ISOSI

GRANT REQUEST FOR THE DEVELOPMENT OF A CROSS-DIMENSIONAL EMISSION THERMIONIC CONVERTER

PROBLEM

There is little doubt that humanity is approaching an impending energy crisis. Should this request be approved, research will be conducted with the goal of developing thermionic converters capable of harnessing energy from stable alternate dimensions where energy is abundant, or those in which inverse laws of physics allow for potentially limitless energy resources. Alternate local laws of thermodynamics may be retarded, or reversed so as to cause entropy in these dimensions to result in reversibility. In simpler terms, thermodynamic imbalance is a result of entropic progression, as opposed to nominal thermodynamic equilibrium. In even simpler terms, this is a perpetual energy generator.

SOLUTION

Thermionic converters (TEC) will be utilized to capture dimension-transient energy output. A meta-state electrode will channel thermionic emissions over a potential energy barrier to a cooler electrode.

At its most basic level, a thermionic generator harvests thermal energy, and uses it to produce a flow of electrons (electricity). The TEC in this instance uses heat harvested in the form of dimensional-transient energy (DtE, or DE). The specific development process will assess different forms of TECs, specifically vacuum TEC (VTEC), and vapor TEC. However, for the purposes of this explanation, VTEC will be examined. All these devices function off the basic TEC work principle, explained below:

  1. A heat emitter that produces high-energy electrons
  2. A collector, kept at a lower temperature, positioned across a gap of vacuum, vapor, or plasma
  3. An electrical load and connection (experimental modules will feature a flywheels to act as dampeners and scalable loading)

To produce energy, the TEC goes through the following process:

  1. Electrons on the emitter shell are free to move along the surface of the emitter. However, they are prevented from escaping via work function, or potential energy barrier
  2. To escape, and cross the gap, electrons must gain energy
  3. Thermal energy provided by the dimensional rift converter (DRC) causes energy levels to grow in the emitter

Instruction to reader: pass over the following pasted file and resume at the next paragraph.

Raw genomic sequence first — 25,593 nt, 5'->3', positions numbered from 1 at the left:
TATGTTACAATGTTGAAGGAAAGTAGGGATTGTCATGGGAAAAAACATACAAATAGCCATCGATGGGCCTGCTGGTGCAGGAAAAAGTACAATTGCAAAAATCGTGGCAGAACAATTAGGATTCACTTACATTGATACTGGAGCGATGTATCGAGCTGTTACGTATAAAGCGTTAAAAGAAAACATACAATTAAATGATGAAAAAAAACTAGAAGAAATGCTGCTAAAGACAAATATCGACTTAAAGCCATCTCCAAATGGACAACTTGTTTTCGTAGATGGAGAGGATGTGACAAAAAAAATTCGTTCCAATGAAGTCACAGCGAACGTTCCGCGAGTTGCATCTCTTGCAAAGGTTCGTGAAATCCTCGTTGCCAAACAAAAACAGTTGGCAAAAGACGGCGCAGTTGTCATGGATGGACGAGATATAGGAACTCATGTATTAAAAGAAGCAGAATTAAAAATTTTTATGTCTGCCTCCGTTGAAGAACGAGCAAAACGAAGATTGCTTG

4. Freed electrons travel across the gap to collect on the collector, and this generates an electrical current

In this way, the TEC acts as a heat engine using heat provided by the DRC. The Carnot efficiency limits fractions of heat, but unlike conventional TECs, it is not essential to understanding cross-dimensional emission thermionic converters (CETEC). This is because the CETECs harness effectively limitless energy wells form rift conversion.

BUSINESS CASE

Organizations that require novel, highly scalable energy production methods will seek this product to the point cross-dimensional emission thermionic converters (CETEC) will attenuate all alternatives. Successful development will result in ways of harnessing energy not yet seen by mankind. CETEC has the potential to produce levels of electrical energy unrivaled by all other known methods of energy production. Simulated daily production rates of full scale models show energy generation at upwards of twenty orders of magnitude - and in some pessimistic projections - energy outputs rivaling the total energy from the Sun that strikes the face of the Earth each year. However, CETEC is not limited to commercial, or industrial grid utility. Miniaturized, small-scale converters can be used to power: portable electronic devices, medical implants, commercial vehicles, and remotely operated vehicles.

Large scale production will likely be the debuting market for this technology, as prototype development models, and proof of concept designs, will be closer to these applications. Miniaturization will be relegated to later innovations and diversification of product portfolio.

USE OF FUNDING